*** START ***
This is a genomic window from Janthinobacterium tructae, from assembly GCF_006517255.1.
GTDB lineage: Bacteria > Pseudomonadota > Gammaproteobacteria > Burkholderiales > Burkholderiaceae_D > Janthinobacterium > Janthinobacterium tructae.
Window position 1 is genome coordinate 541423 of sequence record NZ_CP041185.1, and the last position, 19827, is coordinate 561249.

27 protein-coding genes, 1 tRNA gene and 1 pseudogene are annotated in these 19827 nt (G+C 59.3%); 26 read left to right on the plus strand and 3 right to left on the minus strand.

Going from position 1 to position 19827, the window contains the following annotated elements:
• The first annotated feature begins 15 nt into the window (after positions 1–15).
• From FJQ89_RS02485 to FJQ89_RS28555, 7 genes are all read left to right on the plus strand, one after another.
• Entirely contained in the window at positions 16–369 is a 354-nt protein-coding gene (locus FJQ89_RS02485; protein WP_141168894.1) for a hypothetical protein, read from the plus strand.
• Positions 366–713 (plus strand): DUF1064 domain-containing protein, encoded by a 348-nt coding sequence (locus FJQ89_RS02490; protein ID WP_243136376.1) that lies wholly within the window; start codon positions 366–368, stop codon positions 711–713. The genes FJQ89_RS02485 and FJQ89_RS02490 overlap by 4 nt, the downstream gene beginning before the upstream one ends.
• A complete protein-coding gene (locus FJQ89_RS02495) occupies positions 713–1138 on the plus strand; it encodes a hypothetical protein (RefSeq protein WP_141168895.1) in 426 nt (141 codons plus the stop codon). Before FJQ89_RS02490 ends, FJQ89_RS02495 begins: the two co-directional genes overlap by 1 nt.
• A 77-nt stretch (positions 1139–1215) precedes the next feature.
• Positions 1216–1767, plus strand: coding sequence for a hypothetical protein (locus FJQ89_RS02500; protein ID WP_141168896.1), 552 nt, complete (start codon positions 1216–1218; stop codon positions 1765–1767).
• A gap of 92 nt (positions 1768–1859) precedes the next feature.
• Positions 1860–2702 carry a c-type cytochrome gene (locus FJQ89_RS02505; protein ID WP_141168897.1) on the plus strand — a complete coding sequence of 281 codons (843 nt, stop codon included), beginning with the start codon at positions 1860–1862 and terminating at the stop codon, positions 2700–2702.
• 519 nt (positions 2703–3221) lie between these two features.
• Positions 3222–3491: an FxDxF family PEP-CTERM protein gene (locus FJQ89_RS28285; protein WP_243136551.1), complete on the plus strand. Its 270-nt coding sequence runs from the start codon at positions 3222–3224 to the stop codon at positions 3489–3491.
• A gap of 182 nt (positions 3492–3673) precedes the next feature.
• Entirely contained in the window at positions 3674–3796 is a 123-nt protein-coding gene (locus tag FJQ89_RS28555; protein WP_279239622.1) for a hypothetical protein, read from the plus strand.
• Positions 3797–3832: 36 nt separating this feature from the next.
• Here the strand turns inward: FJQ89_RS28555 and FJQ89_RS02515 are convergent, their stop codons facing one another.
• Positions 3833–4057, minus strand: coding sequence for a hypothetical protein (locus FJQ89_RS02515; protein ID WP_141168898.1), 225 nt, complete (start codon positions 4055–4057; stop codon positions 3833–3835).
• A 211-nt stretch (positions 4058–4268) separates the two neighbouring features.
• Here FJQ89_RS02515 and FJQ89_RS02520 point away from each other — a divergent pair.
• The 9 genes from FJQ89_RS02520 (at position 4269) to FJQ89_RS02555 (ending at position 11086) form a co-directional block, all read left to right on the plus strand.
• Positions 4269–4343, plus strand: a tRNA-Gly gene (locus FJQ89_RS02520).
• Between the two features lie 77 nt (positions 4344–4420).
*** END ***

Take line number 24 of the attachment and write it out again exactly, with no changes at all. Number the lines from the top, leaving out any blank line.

• The 9 genes from FJQ89_RS02520 (at position 4269) to FJQ89_RS02555 (ending at position 11086) form a co-directional block, all read left to right on the plus strand.